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Professor Stephen Pudney Visiting Professor, University of Essex

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Email
spudney@essex.ac.uk
Telephone
01206 873789
Office
2N2.4.23
Curriculum vitae

Research Interests

  • Microeconometrics
  • Poverty and the welfare benefit system
  • Health and disability
  • Survey measurement error
  • The economics of crime and illicit drugs
  • The measurement of wellbeing

Latest Blog Posts

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    Publications

    Displaying publications 31 - 34 of 34 in total

    1. Measuring the welfare costs of EU accession: the case of VAT reform in Bulgaria

      Stephen Pudney, Nikolay Markov, and Robert Ackrill

    2. Illicit drug use, unemployment and occupational attainment

      Ziggy MacDonald and Stephen Pudney

    3. The Relationship Between Crime, Punishment and Economic Conditions: is reliable inference possible when crimes are under-recorded?

      Stephen Pudney, Derek Deadman, and David Pyle

    4. Analysing Drug Abuse with British Crime Survey Data: modelling and questionnaire design issues

      Z MacDonald and Stephen Pudney


    Media

    Displaying media publications 31 - 45 of 108 in total

    1. Legal cannabis market 'would be worth £1.25bn a year to government'

    2. Legalising cannabis could help Government cut deficit by £1.25 billion a year, claims study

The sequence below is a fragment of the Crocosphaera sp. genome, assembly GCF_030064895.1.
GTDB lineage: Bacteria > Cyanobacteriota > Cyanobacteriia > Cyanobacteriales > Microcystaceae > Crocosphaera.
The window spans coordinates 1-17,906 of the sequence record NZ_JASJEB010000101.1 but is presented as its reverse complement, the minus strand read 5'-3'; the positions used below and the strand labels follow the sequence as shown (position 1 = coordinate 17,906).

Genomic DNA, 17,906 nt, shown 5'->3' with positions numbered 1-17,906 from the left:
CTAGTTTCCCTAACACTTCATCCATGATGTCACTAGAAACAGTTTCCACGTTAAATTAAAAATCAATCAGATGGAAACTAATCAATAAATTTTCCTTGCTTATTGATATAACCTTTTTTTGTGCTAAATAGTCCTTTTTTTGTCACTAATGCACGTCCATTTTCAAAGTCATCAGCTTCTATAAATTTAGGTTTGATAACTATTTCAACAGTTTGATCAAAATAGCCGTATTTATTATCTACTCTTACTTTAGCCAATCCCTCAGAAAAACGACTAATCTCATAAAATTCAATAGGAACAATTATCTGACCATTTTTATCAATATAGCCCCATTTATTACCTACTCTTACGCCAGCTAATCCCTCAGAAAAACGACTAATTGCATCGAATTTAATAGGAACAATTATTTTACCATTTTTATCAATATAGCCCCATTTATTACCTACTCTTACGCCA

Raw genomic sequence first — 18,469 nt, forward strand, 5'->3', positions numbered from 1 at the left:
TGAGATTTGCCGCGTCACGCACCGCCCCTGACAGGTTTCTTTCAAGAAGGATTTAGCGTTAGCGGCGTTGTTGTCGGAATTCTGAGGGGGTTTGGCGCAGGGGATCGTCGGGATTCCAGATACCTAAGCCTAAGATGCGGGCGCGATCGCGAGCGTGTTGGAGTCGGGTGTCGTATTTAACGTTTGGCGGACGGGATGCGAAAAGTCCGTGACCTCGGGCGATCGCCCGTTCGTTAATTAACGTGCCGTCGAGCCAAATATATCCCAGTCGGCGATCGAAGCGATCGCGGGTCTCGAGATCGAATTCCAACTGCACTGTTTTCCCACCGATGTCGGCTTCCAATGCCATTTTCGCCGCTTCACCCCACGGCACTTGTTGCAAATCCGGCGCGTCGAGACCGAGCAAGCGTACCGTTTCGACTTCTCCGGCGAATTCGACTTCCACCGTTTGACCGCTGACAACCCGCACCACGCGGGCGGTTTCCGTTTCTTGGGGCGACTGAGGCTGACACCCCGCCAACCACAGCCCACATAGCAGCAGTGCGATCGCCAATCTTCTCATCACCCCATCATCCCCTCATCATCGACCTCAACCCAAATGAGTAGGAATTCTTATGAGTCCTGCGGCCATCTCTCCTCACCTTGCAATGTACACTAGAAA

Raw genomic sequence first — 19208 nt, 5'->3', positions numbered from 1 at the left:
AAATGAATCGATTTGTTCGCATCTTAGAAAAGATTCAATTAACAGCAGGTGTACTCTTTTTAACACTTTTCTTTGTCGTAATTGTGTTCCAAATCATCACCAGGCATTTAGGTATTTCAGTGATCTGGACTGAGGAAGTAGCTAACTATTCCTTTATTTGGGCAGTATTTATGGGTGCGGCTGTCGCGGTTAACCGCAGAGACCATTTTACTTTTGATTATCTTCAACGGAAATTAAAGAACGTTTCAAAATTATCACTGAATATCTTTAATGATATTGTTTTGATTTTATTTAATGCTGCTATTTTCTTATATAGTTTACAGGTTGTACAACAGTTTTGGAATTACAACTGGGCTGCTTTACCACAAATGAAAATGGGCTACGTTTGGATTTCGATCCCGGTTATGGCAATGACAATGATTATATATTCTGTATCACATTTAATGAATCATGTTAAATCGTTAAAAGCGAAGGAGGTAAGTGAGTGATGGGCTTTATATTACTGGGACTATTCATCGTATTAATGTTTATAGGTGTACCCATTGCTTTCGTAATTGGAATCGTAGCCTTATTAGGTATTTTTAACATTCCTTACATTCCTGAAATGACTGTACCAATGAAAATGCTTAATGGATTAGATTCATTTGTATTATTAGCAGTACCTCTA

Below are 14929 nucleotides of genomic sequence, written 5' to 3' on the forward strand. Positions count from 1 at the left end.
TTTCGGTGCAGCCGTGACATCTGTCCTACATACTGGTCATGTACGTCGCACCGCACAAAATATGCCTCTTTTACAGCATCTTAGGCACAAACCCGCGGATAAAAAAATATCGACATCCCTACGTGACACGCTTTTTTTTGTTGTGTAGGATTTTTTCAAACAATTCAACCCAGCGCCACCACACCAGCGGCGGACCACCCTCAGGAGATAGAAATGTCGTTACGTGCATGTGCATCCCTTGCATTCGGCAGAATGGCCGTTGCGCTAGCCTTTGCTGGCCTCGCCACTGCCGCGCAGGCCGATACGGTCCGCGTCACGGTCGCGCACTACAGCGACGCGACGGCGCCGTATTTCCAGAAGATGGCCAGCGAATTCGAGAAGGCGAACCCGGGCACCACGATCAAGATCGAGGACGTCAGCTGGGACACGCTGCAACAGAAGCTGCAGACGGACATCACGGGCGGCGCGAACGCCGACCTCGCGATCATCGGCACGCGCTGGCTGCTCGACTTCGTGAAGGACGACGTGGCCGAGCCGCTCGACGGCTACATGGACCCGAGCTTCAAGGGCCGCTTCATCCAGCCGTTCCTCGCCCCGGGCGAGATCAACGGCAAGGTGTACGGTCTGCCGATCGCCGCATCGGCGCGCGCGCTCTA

3. A cost benefit analysis of cannabis legalisation

    4. Narcotics: we can't hide from the realities of the drugs economy any longer

    5. Hundreds of millions in revenue to be gained from regulation of cannabis market in England and Wales

    6. Is cherry-picking disability data at all fruitful?

    7. Is cherry-picking disability data at all fruitful?

    8. Bleak expectations. What are the economic effects of health-related job loss?

    9. Popular can look forward to prosperous life

    10. High school popularity pays off

    11. Economists say the revenge of the nerds is a lie and popular kids DO rule the world

    12. Economics says the revenge of the nerds is a lie

    13. The popular kids out earn their less popular peers

    14. Popular kids in school get higher paychecks down the line, study says

    15. Leaving work for sickness could mean living in poverty within a year


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